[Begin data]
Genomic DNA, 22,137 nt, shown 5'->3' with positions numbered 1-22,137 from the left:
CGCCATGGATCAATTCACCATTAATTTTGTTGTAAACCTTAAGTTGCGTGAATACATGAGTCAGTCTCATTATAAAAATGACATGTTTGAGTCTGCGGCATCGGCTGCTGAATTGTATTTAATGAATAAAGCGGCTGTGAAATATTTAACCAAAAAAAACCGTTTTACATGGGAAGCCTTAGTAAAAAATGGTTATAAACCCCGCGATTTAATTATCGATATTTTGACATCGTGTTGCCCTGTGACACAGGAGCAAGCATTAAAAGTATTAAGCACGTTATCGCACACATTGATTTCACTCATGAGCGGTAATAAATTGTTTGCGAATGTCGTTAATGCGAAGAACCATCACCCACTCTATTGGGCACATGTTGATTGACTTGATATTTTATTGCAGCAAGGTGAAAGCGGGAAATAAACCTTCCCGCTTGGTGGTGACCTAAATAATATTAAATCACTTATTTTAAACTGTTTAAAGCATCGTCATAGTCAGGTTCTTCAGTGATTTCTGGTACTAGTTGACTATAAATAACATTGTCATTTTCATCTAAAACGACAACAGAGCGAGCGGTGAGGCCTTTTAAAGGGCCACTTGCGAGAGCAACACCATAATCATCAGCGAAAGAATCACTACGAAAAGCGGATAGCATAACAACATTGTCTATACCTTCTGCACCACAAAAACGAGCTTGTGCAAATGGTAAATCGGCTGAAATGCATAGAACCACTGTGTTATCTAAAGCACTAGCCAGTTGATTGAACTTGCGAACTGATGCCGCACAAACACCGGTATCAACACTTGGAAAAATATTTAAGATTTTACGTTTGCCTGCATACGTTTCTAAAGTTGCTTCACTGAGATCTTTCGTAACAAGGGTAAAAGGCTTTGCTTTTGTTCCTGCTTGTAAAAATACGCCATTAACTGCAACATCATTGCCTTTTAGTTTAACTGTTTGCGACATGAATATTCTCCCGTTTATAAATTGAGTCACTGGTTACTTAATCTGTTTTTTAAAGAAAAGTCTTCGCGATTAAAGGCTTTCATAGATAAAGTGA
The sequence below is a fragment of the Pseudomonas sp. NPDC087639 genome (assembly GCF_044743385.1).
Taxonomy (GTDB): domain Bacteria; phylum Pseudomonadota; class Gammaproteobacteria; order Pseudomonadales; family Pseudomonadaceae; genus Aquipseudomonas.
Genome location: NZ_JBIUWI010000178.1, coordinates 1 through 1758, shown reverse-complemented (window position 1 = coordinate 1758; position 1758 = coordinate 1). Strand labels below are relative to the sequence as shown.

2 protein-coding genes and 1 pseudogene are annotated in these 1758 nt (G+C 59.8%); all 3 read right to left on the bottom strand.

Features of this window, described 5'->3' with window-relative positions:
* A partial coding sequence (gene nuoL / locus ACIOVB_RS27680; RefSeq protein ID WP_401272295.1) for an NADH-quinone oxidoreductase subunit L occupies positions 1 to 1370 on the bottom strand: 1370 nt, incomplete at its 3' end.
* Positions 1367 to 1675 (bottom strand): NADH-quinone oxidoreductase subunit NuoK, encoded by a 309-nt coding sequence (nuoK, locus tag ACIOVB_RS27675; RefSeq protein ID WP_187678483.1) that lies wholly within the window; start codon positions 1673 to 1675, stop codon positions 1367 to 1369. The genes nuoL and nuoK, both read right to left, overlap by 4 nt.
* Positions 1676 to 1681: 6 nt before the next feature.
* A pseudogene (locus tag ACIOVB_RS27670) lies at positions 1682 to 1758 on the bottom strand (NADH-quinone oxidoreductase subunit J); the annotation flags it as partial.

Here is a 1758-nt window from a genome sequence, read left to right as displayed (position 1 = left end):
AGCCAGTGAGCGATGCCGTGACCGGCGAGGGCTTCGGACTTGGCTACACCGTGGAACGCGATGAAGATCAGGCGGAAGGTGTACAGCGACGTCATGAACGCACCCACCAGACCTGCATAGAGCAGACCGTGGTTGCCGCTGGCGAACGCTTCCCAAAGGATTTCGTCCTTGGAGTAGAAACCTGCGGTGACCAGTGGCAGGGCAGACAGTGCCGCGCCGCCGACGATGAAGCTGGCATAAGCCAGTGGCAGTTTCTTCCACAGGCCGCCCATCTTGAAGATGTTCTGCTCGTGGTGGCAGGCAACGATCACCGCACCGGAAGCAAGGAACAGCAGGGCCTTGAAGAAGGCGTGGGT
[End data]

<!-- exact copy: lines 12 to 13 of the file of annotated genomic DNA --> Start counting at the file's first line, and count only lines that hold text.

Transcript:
Here is a 1758-nt window from a genome sequence, read left to right as displayed (position 1 = left end):
AGCCAGTGAGCGATGCCGTGACCGGCGAGGGCTTCGGACTTGGCTACACCGTGGAACGCGATGAAGATCAGGCGGAAGGTGTACAGCGACGTCATGAACGCACCCACCAGACCTGCATAGAGCAGACCGTGGTTGCCGCTGGCGAACGCTTCCCAAAGGATTTCGTCCTTGGAGTAGAAACCTGCGGTGACCAGTGGCAGGGCAGACAGTGCCGCGCCGCCGACGATGAAGCTGGCATAAGCCAGTGGCAGTTTCTTCCACAGGCCGCCCATCTTGAAGATGTTCTGCTCGTGGTGGCAGGCAACGATCACCGCACCGGAAGCAAGGAACAGCAGGGCCTTGAAGAAGGCGTGGGT